If the root of his anger is something people can relate to or empathize with, then yes, he'll be relatable. It's very natural to like a character, even if you'd hate their actions in real life, if you can empathize with where they're coming from. The only time I'd hate a character despite their motivations is if they do something awful, like rape or seeking to violate someone's basic rights.
     
  18. jeffm
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    jeffm Member

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    What motivates him? If he doesn't care about anyone or anything then what drives him to do anything? Usually that type of person is a downtrodden street rat who only cares about survival and may not even know why they try to survive. This can work as a diamond in the rough character, but they have to have some way to show off that they shine. This means heart of gold, Strong moral fiber, or some other heroic trait to make them better then a simple bum.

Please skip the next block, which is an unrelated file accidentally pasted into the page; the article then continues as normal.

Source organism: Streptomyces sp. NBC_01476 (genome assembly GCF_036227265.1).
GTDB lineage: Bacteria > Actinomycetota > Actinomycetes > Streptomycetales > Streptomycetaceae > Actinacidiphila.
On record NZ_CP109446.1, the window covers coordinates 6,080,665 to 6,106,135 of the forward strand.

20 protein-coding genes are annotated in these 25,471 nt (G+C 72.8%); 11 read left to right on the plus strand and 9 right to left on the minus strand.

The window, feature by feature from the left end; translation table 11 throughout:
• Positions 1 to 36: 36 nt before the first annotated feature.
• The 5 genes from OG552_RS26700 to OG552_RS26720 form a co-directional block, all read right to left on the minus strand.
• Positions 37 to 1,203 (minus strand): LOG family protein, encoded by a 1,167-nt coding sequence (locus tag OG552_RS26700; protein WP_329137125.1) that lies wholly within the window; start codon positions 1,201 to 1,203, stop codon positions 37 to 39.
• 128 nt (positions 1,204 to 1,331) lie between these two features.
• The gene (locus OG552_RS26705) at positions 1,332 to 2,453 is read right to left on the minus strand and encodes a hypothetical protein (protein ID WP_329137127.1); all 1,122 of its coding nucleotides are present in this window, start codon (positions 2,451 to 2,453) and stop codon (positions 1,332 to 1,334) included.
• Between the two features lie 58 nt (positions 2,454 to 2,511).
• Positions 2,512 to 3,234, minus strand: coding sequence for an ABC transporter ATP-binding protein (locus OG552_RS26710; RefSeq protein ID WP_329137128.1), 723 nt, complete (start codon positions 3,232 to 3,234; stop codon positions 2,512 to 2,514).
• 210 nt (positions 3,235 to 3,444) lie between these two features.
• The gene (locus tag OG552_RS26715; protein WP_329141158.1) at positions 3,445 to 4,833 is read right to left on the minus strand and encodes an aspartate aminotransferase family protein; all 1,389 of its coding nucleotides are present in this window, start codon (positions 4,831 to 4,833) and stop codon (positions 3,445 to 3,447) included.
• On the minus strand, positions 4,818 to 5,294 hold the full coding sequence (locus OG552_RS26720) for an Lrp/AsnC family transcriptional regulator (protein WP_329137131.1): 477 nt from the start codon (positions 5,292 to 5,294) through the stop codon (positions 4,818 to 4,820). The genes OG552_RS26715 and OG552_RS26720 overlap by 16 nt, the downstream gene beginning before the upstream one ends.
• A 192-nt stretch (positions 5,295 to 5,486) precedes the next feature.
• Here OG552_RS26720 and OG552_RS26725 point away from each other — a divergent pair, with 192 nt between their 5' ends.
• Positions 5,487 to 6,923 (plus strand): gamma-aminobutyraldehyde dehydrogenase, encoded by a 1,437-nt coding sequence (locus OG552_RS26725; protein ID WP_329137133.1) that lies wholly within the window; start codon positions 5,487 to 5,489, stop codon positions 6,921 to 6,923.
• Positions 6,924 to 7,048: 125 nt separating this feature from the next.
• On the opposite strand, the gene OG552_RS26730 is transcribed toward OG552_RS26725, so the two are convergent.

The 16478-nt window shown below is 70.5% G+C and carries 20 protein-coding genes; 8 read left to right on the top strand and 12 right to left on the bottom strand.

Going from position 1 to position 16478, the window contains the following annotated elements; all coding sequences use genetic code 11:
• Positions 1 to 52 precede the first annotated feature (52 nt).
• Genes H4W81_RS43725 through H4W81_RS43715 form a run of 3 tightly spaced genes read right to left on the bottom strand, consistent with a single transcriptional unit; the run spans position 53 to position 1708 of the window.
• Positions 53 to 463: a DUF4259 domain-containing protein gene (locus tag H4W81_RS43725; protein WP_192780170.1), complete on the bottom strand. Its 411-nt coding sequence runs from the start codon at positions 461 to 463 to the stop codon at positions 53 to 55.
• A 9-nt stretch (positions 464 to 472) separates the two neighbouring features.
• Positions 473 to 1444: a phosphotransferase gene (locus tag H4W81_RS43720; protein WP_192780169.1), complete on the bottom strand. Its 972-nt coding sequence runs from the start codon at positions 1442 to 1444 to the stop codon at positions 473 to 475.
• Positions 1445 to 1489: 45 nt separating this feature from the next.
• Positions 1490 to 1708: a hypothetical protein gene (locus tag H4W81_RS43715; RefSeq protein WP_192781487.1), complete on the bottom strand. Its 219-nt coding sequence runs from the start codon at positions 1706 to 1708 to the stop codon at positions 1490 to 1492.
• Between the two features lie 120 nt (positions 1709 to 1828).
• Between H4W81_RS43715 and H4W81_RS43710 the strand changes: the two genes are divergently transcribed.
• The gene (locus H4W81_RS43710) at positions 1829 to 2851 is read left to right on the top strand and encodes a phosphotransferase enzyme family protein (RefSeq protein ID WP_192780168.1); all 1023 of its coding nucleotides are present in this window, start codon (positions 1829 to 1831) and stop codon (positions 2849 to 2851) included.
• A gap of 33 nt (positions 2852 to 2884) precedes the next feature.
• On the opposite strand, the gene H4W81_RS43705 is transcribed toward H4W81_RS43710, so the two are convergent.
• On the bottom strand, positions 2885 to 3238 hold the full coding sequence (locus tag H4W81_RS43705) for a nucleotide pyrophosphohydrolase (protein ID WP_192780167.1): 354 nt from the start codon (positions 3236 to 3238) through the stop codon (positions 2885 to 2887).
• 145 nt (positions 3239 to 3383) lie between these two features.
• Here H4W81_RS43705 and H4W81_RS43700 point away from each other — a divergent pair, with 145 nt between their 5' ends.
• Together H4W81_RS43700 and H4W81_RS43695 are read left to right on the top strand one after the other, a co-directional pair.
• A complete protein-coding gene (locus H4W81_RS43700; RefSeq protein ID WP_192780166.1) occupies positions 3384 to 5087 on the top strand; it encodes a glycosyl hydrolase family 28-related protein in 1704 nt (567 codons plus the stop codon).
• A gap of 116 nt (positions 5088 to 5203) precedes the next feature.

You mention he's in a gang, why? Does he want to control the gang? Does he want power? You make him seem to care about the people in the Gang, why does he care about them and nothing else? Doe he need the gang at some level? Like surrogate family? Did they save him? Is he beholden to them? Does he just do what he's told? If so then he doesn't sound in control.

    Who is he angry at? The world? The people that killed his parents? Does he want revenge? If so then at least that's something that drives him.

    It sounds a lot like you are just describing Batman. That's not a bad archetype to base something on, but you need more motivations then just brooding and anger. Batman at least has a sense of justice. That thirst for justice is what drives him to be a hero. All heroes have a drive, that's what makes them heroic. If he didn't have that motivation he'd just be an emo rich kid that would have found some way to kill himself by the time he was 15. That's not to say the batman isn't trying to to just that, but his sense of justice keeps him in check and prevents him from becoming too self destructive, and that conflict is where good story comes from.